This paper was presented at a colloquium entitled “Genetics and the Origin of Species,” organized by Francisco J.Ayala (Co-chair) and Walter M.Fitch (Co-chair), held January 30–February 1, 1997, at the National Academy of Sciences Beckman Center in Irvine, CA.

Long term trends in the evolution of H(3) HA1 human influenza type A

WALTER M.FITCH*, ROBIN M.BUSH*, CATHERINE A.BENDER, AND NANCY J.COX

*Department of Ecology and Evolutionary Biology, University of California, Irvine, CA 92692; and Influenza Branch, Center for Disease Control and Prevention, Atlanta, GA 30333

ABSTRACT We have studied the HA1 domain of 254 human influenza A(H3N2) virus genes for clues that might help identify characteristics of hemagglutinins (HAs) of circulating strains that are predictive of that strain’s epidemic potential. Our preliminary findings include the following. (i) The most parsimonious tree found requires 1,260 substitutions of which 712 are silent and 548 are replacement substitutions. (ii) The HA1 portion of the HA gene is evolving at a rate of 5.7 nucleotide substitutions/year or 5.7×10-3substitutions/site per year. (iii) The replacement substitutions are distributed randomly across the three positions of the codon when allowance is made for the number of ways each codon can change the encoded amino acid. (iv) The replacement substitutions are not distributed randomly over the branches of the tree, there being 2.2 times more changes per tip branch than for non-tip branches. This result is independent of how the virus was amplified (egg grown or kidney cell grown) prior to sequencing or if sequencing was carried out directly on the original clinical specimen by PCR. (v) These excess changes on the tip branches are probably the result of a bias in the choice of strains to sequence and the detection of deleterious mutations that had not yet been removed by negative selection. (vi) There are six hypervariable codons accumulating replacement substitutions at an average rate that is 7.2 times that of the other varied codons. (vii) The number of variable codons in the trunk branches (the winners of the competitive race against the immune system) is 47±5, significantly fewer than in the twigs (90±7), which in turn is significantly fewer variable codons than in tip branches (175±8). (viii) A minimum of one of every 12 branches has nodes at opposite ends representing viruses that reside on different continents. This is, however, no more than would be expected if one were to randomly reassign the continent of origin of the isolates. (ix) Of 99 codons with at least four mutations, 31 have ratios of non-silent to silent changes with probabilities less than 0.05 of occurring by chance, and 14 of those have probabilities <0.005. These observations strongly support positive Darwinian selection. We suggest that the small number of variable positions along the successful trunk lineage, together with knowledge of the codons that have shown positive selection, may provide clues that permit an improved prediction of which strains will cause epidemics and therefore should be used for vaccine production.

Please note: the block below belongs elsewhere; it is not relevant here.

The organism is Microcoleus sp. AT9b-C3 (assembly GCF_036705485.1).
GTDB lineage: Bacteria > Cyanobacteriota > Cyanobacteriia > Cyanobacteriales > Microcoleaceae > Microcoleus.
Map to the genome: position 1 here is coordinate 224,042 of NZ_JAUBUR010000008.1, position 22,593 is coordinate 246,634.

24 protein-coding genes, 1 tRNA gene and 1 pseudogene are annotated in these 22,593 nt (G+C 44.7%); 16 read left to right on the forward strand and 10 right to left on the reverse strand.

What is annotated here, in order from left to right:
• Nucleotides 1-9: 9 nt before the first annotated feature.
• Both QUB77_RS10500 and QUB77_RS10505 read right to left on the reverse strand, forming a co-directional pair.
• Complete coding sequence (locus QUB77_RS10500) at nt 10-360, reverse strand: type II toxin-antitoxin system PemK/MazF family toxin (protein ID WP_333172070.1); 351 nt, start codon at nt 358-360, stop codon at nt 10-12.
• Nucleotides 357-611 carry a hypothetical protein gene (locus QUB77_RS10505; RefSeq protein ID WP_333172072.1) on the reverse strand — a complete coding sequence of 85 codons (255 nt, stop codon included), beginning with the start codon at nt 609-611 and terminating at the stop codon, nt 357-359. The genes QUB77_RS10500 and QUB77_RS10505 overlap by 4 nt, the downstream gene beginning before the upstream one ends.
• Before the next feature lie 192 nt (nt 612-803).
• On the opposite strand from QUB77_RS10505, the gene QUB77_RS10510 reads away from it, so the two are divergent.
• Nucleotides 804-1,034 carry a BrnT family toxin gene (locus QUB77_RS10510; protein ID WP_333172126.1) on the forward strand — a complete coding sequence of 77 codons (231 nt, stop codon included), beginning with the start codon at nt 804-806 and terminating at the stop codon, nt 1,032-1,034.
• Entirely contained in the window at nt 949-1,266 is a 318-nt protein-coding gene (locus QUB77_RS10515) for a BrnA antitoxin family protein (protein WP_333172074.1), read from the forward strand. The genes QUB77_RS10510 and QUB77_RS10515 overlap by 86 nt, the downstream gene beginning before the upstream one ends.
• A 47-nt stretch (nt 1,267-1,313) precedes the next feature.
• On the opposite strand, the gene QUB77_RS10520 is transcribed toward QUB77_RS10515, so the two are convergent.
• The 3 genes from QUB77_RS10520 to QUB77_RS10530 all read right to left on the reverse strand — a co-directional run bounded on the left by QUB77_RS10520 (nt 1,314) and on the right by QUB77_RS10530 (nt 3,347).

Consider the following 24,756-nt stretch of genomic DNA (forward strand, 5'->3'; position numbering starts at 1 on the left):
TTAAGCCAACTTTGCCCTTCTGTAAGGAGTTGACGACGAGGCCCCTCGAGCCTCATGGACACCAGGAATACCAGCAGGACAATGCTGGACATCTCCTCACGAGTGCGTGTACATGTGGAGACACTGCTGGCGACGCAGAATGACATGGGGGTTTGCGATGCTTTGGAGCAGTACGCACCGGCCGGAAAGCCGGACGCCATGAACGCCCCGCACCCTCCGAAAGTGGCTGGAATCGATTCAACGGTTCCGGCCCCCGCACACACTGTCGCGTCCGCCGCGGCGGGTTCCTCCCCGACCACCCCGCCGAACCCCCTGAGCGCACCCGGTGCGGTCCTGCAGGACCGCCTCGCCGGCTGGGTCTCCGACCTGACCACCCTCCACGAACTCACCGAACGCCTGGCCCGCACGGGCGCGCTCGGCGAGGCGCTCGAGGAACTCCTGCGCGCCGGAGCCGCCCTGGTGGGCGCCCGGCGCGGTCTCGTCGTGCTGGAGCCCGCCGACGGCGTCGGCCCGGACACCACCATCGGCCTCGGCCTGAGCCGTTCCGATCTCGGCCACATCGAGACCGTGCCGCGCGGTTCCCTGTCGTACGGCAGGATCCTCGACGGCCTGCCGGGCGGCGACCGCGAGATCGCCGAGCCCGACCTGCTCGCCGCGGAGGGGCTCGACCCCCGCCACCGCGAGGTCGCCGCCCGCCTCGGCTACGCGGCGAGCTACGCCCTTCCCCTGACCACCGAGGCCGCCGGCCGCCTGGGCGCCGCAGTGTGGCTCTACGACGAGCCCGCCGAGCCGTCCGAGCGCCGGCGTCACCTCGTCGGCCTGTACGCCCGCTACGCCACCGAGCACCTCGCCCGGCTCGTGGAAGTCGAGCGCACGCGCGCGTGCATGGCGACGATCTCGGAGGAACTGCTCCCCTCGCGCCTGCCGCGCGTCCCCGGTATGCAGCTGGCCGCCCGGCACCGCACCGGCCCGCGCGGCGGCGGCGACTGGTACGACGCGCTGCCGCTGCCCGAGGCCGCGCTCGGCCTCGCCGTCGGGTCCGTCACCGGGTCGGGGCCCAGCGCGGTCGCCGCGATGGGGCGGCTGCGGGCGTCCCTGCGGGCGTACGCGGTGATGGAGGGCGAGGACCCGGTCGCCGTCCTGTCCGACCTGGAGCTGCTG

Human influenza is an annual cause of morbidity and mortality world-wide which has a cumulative impact that is greater than the effects of the pandemics that occur every 20–30 years (1). The principle way to reduce this health problem is by vaccination. However, human influenza genes rapidly incorporate new mutations, mutations that cause changes in the hemagglutinin (HA) molecule, the major molecule to which the immune system makes its humoral response. The effect of these mutations is to change the HA molecule so that, at least temporarily, it is no longer recognized by these antibodies, thereby permitting the virus to multiply. For this reason, old vaccines lose their efficacy and new ones must be made with viruses having the altered HAs. That in turn raises the question of which of today’s strains should be used to make that vaccine; that is, which of today’s strains is most likely to be the progenitor of the of next year’s epidemic strains. Vaccines are now selected on the basis of knowing which of the current strains are least reactive to current antibodies (on the assumption that these strains have the best opportunity to spread) and which strains seem currently to be spreading the most effectively. Nevertheless, it would be useful to develop better predictive methods of deciding that question. It is the purpose of this paper to begin exploring how a knowledge of the evolutionary history of the HA gene might contribute to improved prediction of epidemic strains and of the strain of choice for the next vaccine. We shall explore the issues of (i) the rate of evolution, (ii) mutations occurring during virus propagation in the laboratory, (iii) the intercontinental spread of the influenza virus, (iv) the mutabilities of the different coding sites along the gene, and (v) sites subjected to strong selection.

DATA, DEFINITIONS AND METHODS